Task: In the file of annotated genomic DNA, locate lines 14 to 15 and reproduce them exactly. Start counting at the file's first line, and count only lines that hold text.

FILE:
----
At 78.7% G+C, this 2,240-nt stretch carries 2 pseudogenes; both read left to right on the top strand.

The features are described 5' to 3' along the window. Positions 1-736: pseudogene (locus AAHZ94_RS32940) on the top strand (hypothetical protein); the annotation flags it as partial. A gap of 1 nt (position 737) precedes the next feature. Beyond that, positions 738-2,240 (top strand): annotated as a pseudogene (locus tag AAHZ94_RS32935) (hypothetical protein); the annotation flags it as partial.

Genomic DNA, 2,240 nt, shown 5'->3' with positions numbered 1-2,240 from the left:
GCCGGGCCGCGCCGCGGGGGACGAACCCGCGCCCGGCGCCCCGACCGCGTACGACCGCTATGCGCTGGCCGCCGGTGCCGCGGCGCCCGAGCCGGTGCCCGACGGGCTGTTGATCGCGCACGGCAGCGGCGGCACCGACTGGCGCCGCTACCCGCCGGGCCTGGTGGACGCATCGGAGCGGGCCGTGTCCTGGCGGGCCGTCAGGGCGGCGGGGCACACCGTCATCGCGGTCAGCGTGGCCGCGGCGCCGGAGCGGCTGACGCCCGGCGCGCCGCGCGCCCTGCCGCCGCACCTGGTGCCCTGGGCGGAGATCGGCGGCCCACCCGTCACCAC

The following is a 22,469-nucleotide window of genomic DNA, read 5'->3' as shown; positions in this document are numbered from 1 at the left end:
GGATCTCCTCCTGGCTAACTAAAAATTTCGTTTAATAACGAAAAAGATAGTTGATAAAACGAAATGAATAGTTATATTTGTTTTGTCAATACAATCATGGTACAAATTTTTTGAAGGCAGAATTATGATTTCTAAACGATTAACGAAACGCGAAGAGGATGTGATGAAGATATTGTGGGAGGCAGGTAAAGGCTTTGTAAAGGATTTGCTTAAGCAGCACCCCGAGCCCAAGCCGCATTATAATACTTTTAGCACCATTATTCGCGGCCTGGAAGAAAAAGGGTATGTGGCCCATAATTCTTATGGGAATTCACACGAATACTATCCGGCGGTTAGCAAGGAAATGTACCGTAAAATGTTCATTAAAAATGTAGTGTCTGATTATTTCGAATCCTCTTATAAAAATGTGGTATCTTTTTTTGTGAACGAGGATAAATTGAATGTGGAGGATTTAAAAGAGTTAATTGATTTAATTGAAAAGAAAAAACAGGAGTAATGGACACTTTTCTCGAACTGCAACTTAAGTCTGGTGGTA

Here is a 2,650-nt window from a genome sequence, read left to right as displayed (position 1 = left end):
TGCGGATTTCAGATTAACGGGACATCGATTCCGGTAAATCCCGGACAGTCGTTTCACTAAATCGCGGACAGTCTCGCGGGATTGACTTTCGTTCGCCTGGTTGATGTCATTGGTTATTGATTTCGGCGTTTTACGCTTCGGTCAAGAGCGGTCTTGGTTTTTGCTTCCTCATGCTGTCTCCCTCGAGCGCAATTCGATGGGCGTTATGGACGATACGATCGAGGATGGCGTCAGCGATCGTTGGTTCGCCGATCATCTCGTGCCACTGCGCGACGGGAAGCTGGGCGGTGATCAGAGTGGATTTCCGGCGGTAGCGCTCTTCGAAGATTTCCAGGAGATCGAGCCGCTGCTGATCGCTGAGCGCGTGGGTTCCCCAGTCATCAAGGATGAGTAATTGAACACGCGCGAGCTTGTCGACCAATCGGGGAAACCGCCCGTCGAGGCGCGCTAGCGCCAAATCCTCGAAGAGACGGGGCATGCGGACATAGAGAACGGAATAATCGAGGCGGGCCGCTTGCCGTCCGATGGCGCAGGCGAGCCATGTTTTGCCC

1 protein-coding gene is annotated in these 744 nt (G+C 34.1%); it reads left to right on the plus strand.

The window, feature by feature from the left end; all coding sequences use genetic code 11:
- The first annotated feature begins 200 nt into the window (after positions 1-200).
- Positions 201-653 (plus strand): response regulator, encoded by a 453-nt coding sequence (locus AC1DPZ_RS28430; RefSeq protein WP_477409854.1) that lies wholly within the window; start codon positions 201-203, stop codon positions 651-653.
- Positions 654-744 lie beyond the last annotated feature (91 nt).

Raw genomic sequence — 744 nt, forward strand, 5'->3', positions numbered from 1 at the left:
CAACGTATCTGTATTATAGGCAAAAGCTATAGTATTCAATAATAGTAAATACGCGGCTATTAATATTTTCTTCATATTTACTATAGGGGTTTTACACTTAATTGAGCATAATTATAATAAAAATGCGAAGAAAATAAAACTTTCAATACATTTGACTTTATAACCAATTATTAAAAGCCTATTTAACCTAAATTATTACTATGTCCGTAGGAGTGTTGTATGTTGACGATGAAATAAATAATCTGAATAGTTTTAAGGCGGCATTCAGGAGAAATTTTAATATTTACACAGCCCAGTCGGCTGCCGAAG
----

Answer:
Raw genomic sequence — 744 nt, forward strand, 5'->3', positions numbered from 1 at the left:
CAACGTATCTGTATTATAGGCAAAAGCTATAGTATTCAATAATAGTAAATACGCGGCTATTAATATTTTCTTCATATTTACTATAGGGGTTTTACACTTAATTGAGCATAATTATAATAAAAATGCGAAGAAAATAAAACTTTCAATACATTTGACTTTATAACCAATTATTAAAAGCCTATTTAACCTAAATTATTACTATGTCCGTAGGAGTGTTGTATGTTGACGATGAAATAAATAATCTGAATAGTTTTAAGGCGGCATTCAGGAGAAATTTTAATATTTACACAGCCCAGTCGGCTGCCGAAG